Hand holding HIV/AIDS medication

Strengthening Kenya’s Cooperative Movement

Global Communities is continuing its cooperative development legacy in Kenya through the Cooperative Leadership, Engagement, Advocacy and Research (CLEAR) program. Co-created with USAID’s Cooperative Development Program, CLEAR is innovating in the development of worker cooperatives, a relatively new model for Kenya. CLEAR promotes youth and women’s socio-economic empowerment through cooperatives by tapping into existing opportunities in the service industry. One example is the women-only Women in Sustainable Energy and Entrepreneurship (WISEe) cooperative started by female engineers who install solar panels in residential and commercial buildings. Another is the Vision 4 Youth Housing Cooperative, which the CLEAR project has accompanied in its journey from a community-based organization to a registered cooperative. Vision 4 Youth has raised substantial capital for housing and construction and its youth are active in making interlocking blocks for the members’ new houses. Further, the national government of Kenya is at a critical juncture in working with county governments to reform cooperative policy. Global Communities has played a seminal role in supporting this process by providing training in public policy making processes and key aspects of progressive cooperative policy to county and central government officials. CLEAR also helps to convene key stakeholders, including Kenyan cooperatives, government, nongovernmental organizations, local universities, unions and apex organizations who are working toward a historic new cooperative law and national policy in line with the Kenyan constitution.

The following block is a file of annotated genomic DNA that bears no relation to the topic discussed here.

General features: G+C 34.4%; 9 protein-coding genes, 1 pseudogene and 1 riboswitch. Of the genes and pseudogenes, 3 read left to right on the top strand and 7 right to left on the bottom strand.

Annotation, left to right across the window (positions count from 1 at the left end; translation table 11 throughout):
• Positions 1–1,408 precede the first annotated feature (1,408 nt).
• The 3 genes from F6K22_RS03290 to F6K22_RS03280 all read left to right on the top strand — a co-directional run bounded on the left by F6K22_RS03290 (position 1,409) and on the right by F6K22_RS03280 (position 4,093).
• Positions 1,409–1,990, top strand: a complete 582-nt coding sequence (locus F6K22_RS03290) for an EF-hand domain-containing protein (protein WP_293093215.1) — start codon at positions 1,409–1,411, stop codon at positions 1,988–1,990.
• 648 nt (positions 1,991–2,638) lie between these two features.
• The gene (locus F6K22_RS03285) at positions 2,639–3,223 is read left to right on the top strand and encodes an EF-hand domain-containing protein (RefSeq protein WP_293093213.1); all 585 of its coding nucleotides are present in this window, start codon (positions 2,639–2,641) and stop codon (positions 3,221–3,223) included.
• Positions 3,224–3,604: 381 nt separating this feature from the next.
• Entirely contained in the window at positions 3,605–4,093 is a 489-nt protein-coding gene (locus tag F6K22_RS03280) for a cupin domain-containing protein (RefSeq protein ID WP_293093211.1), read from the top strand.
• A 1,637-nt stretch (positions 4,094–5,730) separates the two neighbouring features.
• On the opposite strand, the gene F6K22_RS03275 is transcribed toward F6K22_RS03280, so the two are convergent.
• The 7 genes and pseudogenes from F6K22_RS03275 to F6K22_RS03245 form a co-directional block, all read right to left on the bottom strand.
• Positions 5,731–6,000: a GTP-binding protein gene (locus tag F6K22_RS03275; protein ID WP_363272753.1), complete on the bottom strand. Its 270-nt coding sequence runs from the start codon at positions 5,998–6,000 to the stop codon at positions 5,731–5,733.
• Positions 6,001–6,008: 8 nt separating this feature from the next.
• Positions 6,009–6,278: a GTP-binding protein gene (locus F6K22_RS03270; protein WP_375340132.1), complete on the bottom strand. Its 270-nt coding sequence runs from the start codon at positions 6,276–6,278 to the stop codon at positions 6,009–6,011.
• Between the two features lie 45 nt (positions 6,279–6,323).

Empowering Adolescent Girls & Young Women to Reduce New HIV Infections

Since 2015, Global Communities has been helping adolescent girls and young women in Kenya thrive through the Determined, Resilient, Empowered, AIDS-free, Mentored and Safe (DREAMS) initiative. This public-private partnership focuses on reducing new HIV infections among adolescent girls and young women in 10 sub-Saharan African countries. Leading the partnership in Kenya, Global Communities uses a two-pronged approach blending customized, individual support to adolescent girls and young women, and strengthening the education, health, social and economic systems to create a positive, lasting impact on at-risk adolescents and young women and the greater community. Men and boys are also included in outreach to educate and equip them with the knowledge and skills they need to join the fight against gender-based violence, challenging outdated practices and attitudes towards women in their communities. By addressing the push and pull factors that contribute to new HIV infections, the community at large is empowered to take control of their health. To date, Global Communities has reached more than 22,000 young women between the ages of 10-24, both in and out of school, with lifesaving interventions around knowledge and skills for preventing HIV, other sexually transmitted infections and unintended pregnancies; accurate information on interacting safely with male sexual partners; prevention and mitigation of all forms of gender-based violence; comprehensive health services; education and economic support, and various forms of social protection including cash transfers to help the girls access services that will keep them healthy, or if they are unwell, improve their health. 

Agribusiness Investment for Market Stimulation (AIMS)